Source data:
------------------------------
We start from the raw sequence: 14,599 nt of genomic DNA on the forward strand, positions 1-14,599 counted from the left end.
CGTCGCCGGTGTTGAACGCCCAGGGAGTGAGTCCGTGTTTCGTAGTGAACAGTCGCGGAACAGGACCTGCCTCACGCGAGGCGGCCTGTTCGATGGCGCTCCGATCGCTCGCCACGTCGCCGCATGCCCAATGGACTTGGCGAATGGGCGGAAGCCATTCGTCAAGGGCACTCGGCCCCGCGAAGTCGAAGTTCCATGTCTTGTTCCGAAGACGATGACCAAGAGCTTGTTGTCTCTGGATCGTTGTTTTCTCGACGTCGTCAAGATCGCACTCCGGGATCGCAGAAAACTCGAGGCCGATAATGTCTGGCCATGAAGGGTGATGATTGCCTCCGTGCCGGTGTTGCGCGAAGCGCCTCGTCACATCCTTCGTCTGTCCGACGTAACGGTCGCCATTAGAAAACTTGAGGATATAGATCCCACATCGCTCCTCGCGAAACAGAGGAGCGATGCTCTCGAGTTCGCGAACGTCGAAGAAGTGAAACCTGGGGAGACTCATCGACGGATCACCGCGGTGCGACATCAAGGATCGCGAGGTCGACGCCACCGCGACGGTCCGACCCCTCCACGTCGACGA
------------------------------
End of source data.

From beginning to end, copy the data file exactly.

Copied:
We start from the raw sequence: 14,599 nt of genomic DNA on the forward strand, positions 1-14,599 counted from the left end.
CGTCGCCGGTGTTGAACGCCCAGGGAGTGAGTCCGTGTTTCGTAGTGAACAGTCGCGGAACAGGACCTGCCTCACGCGAGGCGGCCTGTTCGATGGCGCTCCGATCGCTCGCCACGTCGCCGCATGCCCAATGGACTTGGCGAATGGGCGGAAGCCATTCGTCAAGGGCACTCGGCCCCGCGAAGTCGAAGTTCCATGTCTTGTTCCGAAGACGATGACCAAGAGCTTGTTGTCTCTGGATCGTTGTTTTCTCGACGTCGTCAAGATCGCACTCCGGGATCGCAGAAAACTCGAGGCCGATAATGTCTGGCCATGAAGGGTGATGATTGCCTCCGTGCCGGTGTTGCGCGAAGCGCCTCGTCACATCCTTCGTCTGTCCGACGTAACGGTCGCCATTAGAAAACTTGAGGATATAGATCCCACATCGCTCCTCGCGAAACAGAGGAGCGATGCTCTCGAGTTCGCGAACGTCGAAGAAGTGAAACCTGGGGAGACTCATCGACGGATCACCGCGGTGCGACATCAAGGATCGCGAGGTCGACGCCACCGCGACGGTCCGACCCCTCCACGTCGACGA